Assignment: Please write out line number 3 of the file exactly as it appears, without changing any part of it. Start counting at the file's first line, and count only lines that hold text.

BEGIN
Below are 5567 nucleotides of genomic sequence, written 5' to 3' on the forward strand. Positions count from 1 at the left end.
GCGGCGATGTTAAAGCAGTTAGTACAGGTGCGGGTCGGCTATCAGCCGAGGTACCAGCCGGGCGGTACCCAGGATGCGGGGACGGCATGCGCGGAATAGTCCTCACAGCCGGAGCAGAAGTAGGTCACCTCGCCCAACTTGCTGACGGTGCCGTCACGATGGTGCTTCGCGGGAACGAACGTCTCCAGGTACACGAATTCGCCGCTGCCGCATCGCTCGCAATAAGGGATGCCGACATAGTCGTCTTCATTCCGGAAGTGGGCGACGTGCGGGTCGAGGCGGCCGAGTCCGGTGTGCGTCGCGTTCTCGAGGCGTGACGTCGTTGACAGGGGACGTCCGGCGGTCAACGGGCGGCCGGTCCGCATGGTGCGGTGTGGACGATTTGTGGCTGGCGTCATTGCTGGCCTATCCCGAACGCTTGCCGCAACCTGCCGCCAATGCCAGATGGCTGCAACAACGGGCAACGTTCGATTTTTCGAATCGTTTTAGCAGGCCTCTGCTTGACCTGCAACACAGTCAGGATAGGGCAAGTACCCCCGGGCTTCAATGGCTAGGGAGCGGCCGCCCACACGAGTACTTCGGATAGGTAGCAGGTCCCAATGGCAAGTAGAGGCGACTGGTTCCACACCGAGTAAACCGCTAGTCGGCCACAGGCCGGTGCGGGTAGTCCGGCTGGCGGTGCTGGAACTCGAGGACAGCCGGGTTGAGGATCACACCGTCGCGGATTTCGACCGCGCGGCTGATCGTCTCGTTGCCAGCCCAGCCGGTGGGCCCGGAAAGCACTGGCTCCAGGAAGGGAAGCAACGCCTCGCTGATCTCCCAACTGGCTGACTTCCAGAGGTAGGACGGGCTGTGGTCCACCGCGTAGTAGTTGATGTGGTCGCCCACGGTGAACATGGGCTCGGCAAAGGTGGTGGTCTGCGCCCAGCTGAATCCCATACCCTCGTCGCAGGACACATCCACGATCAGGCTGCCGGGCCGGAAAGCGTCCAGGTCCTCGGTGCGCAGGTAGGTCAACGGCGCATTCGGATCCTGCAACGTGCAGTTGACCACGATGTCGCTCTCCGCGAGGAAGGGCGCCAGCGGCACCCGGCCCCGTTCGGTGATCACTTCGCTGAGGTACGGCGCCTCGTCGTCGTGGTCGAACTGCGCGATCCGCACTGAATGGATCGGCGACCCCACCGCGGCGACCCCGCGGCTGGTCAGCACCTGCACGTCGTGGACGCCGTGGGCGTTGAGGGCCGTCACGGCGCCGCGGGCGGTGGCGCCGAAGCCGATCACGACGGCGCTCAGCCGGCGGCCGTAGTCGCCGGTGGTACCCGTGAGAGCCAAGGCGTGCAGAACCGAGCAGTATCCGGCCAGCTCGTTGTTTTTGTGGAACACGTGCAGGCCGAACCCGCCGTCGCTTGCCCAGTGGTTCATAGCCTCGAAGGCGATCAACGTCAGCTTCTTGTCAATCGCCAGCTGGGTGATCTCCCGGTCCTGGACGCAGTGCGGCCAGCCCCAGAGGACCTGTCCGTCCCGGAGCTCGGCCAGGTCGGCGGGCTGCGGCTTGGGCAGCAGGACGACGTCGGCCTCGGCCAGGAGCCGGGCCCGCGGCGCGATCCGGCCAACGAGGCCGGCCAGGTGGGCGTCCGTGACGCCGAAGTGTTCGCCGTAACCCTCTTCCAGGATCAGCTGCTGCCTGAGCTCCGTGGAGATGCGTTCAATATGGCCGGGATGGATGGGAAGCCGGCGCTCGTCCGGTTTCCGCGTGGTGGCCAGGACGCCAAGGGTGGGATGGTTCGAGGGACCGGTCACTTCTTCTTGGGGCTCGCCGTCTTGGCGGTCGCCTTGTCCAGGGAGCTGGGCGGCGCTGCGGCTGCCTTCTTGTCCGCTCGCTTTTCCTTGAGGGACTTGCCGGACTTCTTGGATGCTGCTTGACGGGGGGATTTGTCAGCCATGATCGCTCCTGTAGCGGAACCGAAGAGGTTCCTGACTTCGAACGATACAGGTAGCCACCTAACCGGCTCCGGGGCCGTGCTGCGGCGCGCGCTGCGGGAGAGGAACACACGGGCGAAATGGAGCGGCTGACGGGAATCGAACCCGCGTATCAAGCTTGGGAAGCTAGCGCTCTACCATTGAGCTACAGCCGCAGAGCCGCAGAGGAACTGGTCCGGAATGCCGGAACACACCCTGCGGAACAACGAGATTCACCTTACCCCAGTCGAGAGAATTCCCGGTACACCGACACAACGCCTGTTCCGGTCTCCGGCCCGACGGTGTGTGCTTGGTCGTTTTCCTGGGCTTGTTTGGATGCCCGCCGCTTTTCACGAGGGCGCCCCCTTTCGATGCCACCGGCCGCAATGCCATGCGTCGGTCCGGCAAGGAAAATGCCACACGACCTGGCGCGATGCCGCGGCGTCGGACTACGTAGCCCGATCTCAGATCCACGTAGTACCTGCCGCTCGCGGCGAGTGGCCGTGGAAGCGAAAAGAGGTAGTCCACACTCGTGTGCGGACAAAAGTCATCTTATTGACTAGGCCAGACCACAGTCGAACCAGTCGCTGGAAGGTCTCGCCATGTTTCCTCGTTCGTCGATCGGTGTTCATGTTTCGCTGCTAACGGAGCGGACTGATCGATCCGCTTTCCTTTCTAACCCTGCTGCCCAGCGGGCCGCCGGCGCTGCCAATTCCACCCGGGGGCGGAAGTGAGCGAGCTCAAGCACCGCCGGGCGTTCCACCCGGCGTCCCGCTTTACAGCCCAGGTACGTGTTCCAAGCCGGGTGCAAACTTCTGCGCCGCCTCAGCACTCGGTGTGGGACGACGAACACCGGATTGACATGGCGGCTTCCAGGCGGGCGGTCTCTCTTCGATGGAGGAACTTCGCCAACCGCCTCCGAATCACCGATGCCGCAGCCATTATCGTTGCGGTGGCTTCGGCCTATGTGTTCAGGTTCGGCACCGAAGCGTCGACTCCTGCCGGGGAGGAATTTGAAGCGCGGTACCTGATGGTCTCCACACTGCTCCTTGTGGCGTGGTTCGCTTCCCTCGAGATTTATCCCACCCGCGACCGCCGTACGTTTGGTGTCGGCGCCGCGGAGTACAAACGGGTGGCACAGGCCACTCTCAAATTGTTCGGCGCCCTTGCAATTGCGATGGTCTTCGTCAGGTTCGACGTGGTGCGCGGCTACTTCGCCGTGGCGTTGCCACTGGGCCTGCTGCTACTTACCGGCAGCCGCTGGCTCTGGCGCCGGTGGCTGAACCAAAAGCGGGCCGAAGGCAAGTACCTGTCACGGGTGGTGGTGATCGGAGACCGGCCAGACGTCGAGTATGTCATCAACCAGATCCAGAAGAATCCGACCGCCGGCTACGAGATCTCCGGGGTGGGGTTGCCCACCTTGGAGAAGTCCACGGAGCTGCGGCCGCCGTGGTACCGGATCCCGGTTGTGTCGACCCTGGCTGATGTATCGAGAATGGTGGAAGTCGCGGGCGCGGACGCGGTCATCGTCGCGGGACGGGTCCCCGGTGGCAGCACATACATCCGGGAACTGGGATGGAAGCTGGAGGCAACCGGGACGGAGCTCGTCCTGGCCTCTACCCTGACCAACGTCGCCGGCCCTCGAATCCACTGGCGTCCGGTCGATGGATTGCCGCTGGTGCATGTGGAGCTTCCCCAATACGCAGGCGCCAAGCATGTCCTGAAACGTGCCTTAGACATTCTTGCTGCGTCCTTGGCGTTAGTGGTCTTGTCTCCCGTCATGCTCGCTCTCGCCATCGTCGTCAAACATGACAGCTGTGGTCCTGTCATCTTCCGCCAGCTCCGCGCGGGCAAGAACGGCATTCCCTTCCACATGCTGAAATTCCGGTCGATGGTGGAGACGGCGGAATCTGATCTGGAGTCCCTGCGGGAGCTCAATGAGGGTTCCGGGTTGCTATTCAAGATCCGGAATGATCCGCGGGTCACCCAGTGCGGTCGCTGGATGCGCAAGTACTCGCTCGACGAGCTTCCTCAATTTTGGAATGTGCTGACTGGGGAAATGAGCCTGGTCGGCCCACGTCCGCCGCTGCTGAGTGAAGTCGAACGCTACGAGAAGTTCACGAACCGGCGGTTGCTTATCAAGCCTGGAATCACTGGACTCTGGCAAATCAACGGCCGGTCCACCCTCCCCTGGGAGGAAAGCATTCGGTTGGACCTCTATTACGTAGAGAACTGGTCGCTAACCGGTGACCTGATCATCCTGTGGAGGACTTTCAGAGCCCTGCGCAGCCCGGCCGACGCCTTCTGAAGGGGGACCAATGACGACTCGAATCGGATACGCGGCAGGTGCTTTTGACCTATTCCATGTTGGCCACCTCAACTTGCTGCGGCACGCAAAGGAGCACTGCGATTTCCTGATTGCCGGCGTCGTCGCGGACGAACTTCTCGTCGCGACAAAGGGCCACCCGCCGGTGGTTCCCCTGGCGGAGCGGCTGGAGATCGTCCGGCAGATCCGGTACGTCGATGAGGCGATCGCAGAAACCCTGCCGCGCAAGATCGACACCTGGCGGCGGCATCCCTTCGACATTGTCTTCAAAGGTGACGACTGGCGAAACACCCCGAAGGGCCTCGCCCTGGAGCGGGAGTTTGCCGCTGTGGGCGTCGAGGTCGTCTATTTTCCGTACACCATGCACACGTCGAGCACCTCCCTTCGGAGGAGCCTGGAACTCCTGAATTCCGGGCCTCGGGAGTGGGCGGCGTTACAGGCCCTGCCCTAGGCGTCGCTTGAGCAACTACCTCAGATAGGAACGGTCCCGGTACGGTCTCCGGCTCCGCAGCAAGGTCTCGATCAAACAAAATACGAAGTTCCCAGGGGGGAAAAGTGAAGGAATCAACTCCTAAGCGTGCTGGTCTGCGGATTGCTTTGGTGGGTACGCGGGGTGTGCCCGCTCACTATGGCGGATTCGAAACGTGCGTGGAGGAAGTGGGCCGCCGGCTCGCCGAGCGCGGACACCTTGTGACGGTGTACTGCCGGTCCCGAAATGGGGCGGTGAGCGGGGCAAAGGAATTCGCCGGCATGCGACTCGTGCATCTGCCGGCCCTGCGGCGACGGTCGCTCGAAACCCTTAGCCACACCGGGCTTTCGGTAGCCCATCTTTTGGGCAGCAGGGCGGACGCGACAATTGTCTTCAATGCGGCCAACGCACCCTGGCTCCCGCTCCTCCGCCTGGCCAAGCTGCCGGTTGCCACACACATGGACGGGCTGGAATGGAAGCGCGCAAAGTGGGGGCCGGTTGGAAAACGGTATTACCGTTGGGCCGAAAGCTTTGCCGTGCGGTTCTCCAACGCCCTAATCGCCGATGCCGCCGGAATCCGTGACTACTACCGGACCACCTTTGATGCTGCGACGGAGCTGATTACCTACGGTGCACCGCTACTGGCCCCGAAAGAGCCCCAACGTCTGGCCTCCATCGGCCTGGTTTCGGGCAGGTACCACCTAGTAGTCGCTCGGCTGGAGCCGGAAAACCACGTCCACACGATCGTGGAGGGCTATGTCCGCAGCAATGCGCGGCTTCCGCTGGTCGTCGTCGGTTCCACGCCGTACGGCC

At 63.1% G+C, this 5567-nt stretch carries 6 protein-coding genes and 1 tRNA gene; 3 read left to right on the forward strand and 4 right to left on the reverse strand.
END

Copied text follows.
At 63.1% G+C, this 5567-nt stretch carries 6 protein-coding genes and 1 tRNA gene; 3 read left to right on the forward strand and 4 right to left on the reverse strand.